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  1. #1
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    Help with front derailleur adjustment

    OK first off I am pretty new to working on derailleurs, and bikes in general. I am trying to adjust the front derailleur on my GF's bike. It is a Shimano Deore LX.

    I have:

    - Released tension on the cable
    - Adjusted the LOW screw
    - Reconnected the cable
    - Shifted to gear 3 and adjusted HIGH screw

    Now, I have trouble with gear 2. It doesn't want to shift from 1 -> 2. I adjusted cable tension a bit at the adjusting barrel at the grip shifter, but then it won't shift from 3->2. If I adjust it back enough for it to shift down to 2, it won't shift from 1 -> 2. If I get it in just the right spot it actually seems to work most of the time but not always. I'm hoping to get it more reliable.

    Should I expect it to always shift reliably no matter what rear sprocket is selected? Or should I expect trouble when the chain is on opposite ends of both cassettes?

    Any tips would be greatly appreciated!

  2. #2
    Senior Member Retro Grouch's Avatar
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    go to the Park Tool website and look up "Installing a front derailleur." Pay particular attention to the position of the derailleur on the seat tube. In my experience, that's most often the problem with front derailleur adjustments. The Park Tool site has a good set of step-by-step instructions. Be sure to follow them in order and don't be tempted to skip any steps.

  3. #3
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    It may be that there is too much friction along the cable. Excess friction could account for why it hesitates going from 3 to 2. If possible try lubricating the cable inside the housing and at any contact points along its route. You could also try shooting WD40 into the shifter mechanism and lubricating the derailleur's pivot points.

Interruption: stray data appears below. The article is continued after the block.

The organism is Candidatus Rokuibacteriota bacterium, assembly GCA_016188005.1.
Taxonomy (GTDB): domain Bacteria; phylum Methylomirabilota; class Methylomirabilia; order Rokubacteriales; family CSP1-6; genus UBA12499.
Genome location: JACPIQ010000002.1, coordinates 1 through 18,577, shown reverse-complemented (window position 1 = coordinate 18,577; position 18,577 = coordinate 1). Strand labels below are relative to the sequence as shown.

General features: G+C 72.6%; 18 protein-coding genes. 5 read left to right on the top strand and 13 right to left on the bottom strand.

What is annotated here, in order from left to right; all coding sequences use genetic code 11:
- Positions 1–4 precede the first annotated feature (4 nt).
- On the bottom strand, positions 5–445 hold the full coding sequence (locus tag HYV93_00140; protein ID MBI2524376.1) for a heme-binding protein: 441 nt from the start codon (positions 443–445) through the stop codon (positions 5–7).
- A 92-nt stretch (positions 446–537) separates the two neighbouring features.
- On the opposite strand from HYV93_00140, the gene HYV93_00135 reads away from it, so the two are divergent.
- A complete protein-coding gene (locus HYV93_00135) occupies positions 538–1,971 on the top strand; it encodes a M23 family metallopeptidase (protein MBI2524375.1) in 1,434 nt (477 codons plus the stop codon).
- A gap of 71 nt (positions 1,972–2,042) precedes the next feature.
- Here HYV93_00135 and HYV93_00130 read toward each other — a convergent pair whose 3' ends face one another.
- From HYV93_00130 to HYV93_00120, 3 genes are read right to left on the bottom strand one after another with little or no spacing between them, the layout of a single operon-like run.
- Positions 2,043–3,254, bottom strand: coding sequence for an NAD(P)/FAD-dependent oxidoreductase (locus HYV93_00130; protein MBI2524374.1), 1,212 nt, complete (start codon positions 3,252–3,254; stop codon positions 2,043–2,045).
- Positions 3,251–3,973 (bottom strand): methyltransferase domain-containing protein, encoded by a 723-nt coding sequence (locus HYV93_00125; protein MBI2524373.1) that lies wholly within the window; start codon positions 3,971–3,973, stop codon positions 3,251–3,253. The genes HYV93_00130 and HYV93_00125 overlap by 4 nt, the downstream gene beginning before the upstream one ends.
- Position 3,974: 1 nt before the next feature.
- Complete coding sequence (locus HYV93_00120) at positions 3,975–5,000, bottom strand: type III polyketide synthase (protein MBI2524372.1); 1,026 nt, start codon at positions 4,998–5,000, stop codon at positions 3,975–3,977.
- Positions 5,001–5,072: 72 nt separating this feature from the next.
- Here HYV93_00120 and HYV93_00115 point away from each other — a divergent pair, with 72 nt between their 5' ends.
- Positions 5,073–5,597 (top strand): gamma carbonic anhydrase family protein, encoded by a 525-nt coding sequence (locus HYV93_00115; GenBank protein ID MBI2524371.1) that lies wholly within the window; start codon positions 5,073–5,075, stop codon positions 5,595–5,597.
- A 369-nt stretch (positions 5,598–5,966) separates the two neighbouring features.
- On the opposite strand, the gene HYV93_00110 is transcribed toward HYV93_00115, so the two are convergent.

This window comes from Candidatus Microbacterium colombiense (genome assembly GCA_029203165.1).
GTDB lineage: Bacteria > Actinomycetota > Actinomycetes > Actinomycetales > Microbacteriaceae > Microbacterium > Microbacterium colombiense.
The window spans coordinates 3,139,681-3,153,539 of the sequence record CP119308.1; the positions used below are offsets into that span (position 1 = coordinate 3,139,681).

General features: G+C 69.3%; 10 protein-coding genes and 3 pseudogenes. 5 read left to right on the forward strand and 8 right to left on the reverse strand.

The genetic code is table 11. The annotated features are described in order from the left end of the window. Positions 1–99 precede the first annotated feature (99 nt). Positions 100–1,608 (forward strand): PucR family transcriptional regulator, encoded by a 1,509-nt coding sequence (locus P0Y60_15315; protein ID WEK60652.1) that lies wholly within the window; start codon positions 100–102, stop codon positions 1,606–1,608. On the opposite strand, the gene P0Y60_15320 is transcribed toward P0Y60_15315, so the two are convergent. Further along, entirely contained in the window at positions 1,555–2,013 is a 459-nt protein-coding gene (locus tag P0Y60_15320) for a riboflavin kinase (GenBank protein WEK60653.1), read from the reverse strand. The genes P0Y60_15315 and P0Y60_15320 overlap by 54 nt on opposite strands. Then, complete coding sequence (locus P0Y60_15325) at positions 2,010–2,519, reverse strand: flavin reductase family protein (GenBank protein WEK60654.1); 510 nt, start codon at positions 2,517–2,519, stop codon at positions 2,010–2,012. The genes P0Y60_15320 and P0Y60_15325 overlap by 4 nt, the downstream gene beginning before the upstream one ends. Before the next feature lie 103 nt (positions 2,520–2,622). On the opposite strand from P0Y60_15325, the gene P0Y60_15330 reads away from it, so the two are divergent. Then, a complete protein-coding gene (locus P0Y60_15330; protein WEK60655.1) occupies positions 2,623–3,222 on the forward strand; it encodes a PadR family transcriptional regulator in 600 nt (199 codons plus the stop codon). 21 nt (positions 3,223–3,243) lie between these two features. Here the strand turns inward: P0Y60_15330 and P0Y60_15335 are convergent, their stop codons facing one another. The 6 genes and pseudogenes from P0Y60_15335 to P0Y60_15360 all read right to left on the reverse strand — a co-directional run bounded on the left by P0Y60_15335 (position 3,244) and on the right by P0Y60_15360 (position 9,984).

4. #4
    just pokin' along desertdork's Avatar
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    ...and pay attention to the cable's routing at the pinch bolt.

  5. #5
    Senior Member panamapete's Avatar
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    Quote Originally Posted by SuperGregNo1 View Post
    Should I expect it to always shift reliably no matter what rear sprocket is selected? Or should I expect trouble when the chain is on opposite ends of both cassettes?

    Any tips would be greatly appreciated!
    this sounds like cross chaining if im understanding you correctly (ie. smallest on the back and smallest on the front or vice versa) thats bad and you'll have some issues shifting, try to think of your cassettes in groups... last 3 or so on the rear only use when in the biggest in the front, use the middle for the middle and the biggest in the back for the smallest in the front, you'll shift a lot better, and your cassettes will last longer

  6. #6
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    Thanks for the info guys, I'll take another crack at it tonight.

  7. #7
    Senior Member gyozadude's Avatar
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    If this is a grip shift, you might also check the cable routing and cable housing leading under the rubber covers on the grip shifter and lube that area too. Slide the cable back out a little if you can and check the condition where it wraps around the shifter body for any corrosion, fraying, etc.
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